The second trial (NCT03078686) is being undertaken by Dr. Ryan Welter of Regeneris Medical (11). This trial tests the hypothetical abilities of ASCs even further by utilizing them to treat scarring alopecia and alopecia areata. Both scarring alopecia and alopecia areata being autoimmune related with patients having reduced options for treatment. The trial is set to be completed in June 2019.
Non-FDA approved uses of stem cells
The FDA is extremely cautious when it comes to approval of new therapeutics. Current the only approved use of stem cell is in the transplantation of bone marrow (9,12). For any treatment to attain approval they must be backed up by a large body of clinical trials. The status of most stem cell applications are either for use with patients with terminal conditions, who have exhausted their options, or in experimental treatments whose efficacy and safety have not been determined. The hype around the potential uses of stem cell therapies have led to innumerable unscrupulous businesses administering and marketing untested and potentially dangerous treatments to naïve patients.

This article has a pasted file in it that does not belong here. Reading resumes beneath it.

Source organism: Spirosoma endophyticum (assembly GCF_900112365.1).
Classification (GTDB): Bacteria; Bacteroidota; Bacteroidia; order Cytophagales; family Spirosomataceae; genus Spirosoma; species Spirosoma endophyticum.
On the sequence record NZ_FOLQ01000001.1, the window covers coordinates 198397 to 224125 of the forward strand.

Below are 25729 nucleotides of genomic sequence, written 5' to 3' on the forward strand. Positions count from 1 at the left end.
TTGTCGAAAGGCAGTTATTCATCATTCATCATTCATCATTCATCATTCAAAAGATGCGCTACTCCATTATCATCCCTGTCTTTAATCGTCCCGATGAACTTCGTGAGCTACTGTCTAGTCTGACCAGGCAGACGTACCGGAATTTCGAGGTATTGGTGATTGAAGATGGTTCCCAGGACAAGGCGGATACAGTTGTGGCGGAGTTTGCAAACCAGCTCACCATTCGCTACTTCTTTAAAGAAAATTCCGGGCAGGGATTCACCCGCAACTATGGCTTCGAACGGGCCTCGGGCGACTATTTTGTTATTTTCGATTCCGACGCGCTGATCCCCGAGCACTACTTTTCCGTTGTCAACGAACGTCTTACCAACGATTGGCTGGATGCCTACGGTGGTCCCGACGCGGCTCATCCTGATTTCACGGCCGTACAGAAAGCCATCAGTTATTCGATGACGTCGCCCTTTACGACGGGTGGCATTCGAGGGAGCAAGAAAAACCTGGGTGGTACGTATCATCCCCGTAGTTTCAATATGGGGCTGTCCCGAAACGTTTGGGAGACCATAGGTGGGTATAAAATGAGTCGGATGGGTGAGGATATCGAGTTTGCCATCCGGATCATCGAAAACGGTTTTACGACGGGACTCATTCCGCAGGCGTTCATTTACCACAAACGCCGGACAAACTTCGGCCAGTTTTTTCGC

If a treatment sounds too good to be true then it probably is! Certainly make sure to question any treatment that does not report potential adverse reactions. If you find yourself unsure of an offered treatment, the FDA provides excellent resources for patients on a wide range of treatments and medical devices (https://www.fda.gov/).
We at Seager Hair Transplant Centre are excited about the future of adipose derived stem cell treatments. With the methods and safety still in the experimental stage, we are not ready to provide stem cell treatments at this time. The results of the clinical trials discussed above will greatly increase our understanding of stem cell use in hair regeneration.